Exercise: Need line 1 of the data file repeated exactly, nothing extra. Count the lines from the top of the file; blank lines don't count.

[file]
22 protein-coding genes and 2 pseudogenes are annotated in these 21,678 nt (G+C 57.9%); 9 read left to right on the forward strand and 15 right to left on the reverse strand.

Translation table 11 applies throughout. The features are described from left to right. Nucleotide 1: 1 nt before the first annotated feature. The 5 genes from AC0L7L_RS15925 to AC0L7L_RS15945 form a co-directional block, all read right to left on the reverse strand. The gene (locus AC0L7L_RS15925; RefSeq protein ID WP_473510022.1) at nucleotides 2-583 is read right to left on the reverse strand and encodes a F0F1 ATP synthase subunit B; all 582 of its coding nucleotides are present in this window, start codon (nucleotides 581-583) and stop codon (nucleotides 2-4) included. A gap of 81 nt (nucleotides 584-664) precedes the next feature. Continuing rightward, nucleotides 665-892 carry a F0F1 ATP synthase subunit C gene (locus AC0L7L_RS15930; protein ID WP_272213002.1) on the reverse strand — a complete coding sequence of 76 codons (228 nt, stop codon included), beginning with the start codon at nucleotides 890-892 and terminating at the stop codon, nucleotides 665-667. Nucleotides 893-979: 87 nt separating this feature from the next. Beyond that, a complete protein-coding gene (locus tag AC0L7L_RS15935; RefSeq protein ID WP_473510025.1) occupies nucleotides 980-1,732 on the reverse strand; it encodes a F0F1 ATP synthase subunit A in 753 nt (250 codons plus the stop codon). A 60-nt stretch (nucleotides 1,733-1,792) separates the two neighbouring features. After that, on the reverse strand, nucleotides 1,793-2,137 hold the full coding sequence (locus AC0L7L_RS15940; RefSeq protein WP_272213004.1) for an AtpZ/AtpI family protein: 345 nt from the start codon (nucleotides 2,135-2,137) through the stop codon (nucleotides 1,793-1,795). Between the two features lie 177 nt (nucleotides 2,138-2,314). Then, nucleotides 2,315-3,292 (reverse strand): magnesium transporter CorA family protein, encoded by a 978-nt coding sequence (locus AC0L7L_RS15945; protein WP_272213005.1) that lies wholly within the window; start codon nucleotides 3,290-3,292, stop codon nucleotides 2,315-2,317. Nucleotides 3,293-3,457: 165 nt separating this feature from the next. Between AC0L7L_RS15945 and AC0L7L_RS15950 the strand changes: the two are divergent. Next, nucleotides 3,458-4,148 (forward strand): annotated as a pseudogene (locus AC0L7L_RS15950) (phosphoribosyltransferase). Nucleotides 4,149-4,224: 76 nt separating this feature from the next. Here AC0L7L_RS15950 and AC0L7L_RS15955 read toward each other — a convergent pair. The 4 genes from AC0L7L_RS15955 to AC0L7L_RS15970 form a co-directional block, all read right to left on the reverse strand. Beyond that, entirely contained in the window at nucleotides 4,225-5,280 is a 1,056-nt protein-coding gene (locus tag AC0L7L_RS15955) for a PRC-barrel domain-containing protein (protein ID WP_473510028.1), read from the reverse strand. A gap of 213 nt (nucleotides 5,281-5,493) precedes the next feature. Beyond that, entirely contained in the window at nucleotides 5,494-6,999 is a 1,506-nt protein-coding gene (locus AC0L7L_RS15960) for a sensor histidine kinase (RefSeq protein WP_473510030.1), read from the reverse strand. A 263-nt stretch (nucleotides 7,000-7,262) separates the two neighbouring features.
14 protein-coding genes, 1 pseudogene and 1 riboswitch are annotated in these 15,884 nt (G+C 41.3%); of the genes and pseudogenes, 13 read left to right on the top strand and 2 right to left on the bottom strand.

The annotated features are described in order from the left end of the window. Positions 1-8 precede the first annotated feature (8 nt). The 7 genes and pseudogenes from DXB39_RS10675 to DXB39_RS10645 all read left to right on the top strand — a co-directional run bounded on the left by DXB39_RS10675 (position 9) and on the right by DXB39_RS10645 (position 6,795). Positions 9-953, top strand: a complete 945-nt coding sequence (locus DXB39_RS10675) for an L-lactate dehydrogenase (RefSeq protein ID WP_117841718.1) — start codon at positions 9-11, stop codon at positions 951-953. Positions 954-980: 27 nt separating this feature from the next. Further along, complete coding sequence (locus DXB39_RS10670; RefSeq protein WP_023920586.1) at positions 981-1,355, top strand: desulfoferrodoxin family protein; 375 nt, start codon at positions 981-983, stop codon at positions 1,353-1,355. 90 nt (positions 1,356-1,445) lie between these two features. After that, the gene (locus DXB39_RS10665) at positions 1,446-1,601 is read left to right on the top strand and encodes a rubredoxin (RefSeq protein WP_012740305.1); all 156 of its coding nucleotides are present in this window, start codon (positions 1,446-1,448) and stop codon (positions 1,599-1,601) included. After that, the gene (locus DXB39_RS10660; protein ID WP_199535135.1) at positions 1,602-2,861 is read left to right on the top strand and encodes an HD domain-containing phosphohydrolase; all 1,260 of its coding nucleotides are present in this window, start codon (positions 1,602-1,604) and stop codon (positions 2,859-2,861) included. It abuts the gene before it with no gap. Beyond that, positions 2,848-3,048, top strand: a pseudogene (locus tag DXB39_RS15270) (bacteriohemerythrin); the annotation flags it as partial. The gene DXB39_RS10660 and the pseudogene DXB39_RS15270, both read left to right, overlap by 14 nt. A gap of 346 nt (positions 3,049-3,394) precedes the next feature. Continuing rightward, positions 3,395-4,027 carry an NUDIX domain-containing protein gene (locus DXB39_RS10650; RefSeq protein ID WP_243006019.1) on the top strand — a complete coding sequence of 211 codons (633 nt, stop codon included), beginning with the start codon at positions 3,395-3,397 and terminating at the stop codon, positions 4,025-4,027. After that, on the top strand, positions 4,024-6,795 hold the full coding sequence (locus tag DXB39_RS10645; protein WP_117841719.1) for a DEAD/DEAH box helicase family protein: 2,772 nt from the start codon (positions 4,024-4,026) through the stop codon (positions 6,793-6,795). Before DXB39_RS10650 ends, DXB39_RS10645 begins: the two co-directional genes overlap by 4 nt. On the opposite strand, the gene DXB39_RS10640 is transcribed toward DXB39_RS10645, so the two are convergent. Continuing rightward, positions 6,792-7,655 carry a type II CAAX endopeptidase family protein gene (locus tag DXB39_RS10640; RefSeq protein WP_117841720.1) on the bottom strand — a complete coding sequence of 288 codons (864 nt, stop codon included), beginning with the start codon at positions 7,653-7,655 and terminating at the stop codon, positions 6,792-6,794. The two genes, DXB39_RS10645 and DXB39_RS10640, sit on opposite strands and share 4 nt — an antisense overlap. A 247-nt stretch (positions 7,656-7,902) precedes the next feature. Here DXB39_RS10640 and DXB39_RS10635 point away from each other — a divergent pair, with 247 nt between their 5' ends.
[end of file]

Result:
22 protein-coding genes and 2 pseudogenes are annotated in these 21,678 nt (G+C 57.9%); 9 read left to right on the forward strand and 15 right to left on the reverse strand.